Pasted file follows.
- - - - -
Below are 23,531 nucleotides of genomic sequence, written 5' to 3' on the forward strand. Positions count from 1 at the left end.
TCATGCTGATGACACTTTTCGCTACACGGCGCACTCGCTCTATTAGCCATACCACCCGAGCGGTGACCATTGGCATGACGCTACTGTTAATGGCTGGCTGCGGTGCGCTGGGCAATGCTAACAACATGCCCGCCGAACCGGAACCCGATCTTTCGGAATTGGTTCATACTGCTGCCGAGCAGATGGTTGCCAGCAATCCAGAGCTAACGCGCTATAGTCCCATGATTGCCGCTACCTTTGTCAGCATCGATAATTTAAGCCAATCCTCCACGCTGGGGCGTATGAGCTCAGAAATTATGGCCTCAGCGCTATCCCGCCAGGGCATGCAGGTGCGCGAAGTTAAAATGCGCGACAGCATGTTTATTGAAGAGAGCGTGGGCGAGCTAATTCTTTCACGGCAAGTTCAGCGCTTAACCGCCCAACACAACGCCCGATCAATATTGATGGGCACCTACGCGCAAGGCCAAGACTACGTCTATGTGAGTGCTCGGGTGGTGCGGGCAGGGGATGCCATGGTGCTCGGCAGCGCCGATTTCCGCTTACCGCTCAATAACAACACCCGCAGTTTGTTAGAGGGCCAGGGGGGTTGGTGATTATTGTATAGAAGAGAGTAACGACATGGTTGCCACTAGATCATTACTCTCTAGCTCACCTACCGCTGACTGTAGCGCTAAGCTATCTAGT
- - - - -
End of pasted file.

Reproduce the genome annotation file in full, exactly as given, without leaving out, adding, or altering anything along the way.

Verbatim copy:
Below are 23,531 nucleotides of genomic sequence, written 5' to 3' on the forward strand. Positions count from 1 at the left end.
TCATGCTGATGACACTTTTCGCTACACGGCGCACTCGCTCTATTAGCCATACCACCCGAGCGGTGACCATTGGCATGACGCTACTGTTAATGGCTGGCTGCGGTGCGCTGGGCAATGCTAACAACATGCCCGCCGAACCGGAACCCGATCTTTCGGAATTGGTTCATACTGCTGCCGAGCAGATGGTTGCCAGCAATCCAGAGCTAACGCGCTATAGTCCCATGATTGCCGCTACCTTTGTCAGCATCGATAATTTAAGCCAATCCTCCACGCTGGGGCGTATGAGCTCAGAAATTATGGCCTCAGCGCTATCCCGCCAGGGCATGCAGGTGCGCGAAGTTAAAATGCGCGACAGCATGTTTATTGAAGAGAGCGTGGGCGAGCTAATTCTTTCACGGCAAGTTCAGCGCTTAACCGCCCAACACAACGCCCGATCAATATTGATGGGCACCTACGCGCAAGGCCAAGACTACGTCTATGTGAGTGCTCGGGTGGTGCGGGCAGGGGATGCCATGGTGCTCGGCAGCGCCGATTTCCGCTTACCGCTCAATAACAACACCCGCAGTTTGTTAGAGGGCCAGGGGGGTTGGTGATTATTGTATAGAAGAGAGTAACGACATGGTTGCCACTAGATCATTACTCTCTAGCTCACCTACCGCTGACTGTAGCGCTAAGCTATCTAGT